Commissioner Roger Goodell won't have to leave his "man cave" to preside over this year's NFL draft, because it's going to be a "virtual extravaganza," per the New York Post—meaning the entire thing will be produced remotely due to the coronavirus pandemic. "It's the first fully virtual draft," an NFL spokesman says, per the Journal News. "It's different, but so, too, are these times." CNN Business notes that the draft was originally supposed to be an over-the-top production in Las Vegas, with prospects being brought in by boat to the Bellagio fountain. The virus has changed all of that, leading to what one ESPN exec calls an "unprecedented" event: All of the players, coaches, GMs, and analysts will be participating from their own homes—including Goodell, who'll call out the first-round picks from the basement of his home in Bronxville, New York.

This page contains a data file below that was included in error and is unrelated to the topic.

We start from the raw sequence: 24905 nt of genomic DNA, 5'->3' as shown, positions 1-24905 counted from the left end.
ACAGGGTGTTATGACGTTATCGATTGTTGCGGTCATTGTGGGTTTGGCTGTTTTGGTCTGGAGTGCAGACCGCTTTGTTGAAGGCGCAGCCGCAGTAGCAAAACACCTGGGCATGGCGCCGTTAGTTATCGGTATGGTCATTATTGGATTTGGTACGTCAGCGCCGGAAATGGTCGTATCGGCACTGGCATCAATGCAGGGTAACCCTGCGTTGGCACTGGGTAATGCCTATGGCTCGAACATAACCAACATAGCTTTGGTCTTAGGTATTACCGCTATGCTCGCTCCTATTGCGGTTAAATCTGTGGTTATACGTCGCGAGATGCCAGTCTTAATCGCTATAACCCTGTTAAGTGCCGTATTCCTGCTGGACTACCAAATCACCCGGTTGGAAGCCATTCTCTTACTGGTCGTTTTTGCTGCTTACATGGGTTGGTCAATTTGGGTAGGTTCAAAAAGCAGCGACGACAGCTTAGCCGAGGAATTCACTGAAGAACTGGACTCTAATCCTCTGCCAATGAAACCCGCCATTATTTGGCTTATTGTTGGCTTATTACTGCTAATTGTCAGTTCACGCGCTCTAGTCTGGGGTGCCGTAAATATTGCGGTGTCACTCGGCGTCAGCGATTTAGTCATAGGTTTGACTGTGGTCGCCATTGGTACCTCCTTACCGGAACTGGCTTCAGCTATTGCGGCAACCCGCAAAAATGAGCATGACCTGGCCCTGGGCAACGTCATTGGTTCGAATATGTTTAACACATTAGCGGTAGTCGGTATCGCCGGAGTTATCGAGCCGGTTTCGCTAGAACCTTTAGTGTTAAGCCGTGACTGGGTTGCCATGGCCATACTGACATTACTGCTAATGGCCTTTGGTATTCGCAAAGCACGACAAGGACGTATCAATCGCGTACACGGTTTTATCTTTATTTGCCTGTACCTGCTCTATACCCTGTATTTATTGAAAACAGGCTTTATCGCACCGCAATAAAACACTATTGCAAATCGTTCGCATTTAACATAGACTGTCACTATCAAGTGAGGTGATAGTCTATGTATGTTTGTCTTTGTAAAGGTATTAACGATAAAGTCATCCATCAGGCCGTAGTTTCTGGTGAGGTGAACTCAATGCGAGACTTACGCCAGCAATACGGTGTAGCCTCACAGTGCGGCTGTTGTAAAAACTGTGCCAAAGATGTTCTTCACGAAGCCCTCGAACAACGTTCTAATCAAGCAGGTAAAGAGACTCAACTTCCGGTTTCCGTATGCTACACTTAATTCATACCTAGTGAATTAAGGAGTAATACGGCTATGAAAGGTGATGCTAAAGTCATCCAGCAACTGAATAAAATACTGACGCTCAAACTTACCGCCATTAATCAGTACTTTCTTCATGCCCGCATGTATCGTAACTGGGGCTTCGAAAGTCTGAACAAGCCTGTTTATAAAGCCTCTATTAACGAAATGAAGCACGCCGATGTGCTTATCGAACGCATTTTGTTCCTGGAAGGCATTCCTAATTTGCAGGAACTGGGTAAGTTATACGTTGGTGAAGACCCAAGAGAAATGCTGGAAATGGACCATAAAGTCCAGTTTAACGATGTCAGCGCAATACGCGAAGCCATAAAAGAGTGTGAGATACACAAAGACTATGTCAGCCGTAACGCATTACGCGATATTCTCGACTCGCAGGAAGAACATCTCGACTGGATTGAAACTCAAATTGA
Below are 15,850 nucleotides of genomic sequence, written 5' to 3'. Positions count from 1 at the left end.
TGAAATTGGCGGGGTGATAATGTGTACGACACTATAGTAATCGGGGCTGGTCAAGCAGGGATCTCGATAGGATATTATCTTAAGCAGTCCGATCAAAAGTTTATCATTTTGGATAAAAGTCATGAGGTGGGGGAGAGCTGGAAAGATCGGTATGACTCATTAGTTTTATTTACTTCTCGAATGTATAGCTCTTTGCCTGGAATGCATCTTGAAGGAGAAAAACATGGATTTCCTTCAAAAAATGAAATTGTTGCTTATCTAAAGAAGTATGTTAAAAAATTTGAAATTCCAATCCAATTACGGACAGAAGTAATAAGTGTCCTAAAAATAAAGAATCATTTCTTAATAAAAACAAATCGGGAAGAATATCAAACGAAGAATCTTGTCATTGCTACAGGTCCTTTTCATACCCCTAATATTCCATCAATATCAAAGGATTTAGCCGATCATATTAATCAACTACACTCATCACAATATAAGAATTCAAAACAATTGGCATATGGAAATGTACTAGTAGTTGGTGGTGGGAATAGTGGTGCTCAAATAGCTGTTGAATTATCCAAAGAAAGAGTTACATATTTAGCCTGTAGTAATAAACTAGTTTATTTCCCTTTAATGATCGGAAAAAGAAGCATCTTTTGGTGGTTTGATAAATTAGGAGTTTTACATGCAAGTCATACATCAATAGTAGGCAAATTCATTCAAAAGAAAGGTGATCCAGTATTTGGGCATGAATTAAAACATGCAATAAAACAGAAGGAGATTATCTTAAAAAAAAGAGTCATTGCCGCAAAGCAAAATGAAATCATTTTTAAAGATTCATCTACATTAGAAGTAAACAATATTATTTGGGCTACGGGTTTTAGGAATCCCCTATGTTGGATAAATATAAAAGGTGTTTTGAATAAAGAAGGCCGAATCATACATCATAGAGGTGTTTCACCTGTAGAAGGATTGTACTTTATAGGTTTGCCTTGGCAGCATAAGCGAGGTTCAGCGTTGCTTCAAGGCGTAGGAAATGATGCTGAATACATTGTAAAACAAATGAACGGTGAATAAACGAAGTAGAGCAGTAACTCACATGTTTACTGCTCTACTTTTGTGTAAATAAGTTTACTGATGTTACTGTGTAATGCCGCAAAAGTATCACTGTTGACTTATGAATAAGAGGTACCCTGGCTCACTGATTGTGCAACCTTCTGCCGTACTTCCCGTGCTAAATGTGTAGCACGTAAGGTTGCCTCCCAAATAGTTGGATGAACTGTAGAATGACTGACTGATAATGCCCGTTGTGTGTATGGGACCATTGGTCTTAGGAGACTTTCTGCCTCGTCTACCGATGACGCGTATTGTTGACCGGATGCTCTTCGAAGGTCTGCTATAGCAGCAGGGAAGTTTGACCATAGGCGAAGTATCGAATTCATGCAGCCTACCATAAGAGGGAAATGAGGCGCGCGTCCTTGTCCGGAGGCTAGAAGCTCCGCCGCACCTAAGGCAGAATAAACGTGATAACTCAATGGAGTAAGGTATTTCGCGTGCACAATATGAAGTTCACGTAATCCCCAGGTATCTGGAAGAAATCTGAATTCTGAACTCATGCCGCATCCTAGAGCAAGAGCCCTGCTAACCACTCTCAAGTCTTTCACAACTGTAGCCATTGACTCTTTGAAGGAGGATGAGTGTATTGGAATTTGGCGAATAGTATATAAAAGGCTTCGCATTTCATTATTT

ESPN anchors, meanwhile, will work from the network's Connecticut studios. CNN details the complex technological logistics, making "one of the most unpredictable events in all of sports" even more unpredictable. Verizon, Microsoft, and Amazon Web Services will help coordinate everything from the 100-plus camera feeds and communications systems to creating "virtual war rooms." Each participant set to be on the air will get a "tech kit" from the NFL, including a microphone, lighting, and a tripod. "It's not going to be like having a high-production camera operator in your living room," the league's chief information officer says. "It's you. Well, you or your mom." Per USA Today, you can watch the draft, which starts Thursday at 8pm ET and continues on Friday, on ABC, ESPN, and the NFL Network. You can also livestream it on the ESPN site or via the ESPN app. (Read more NFL draft stories.)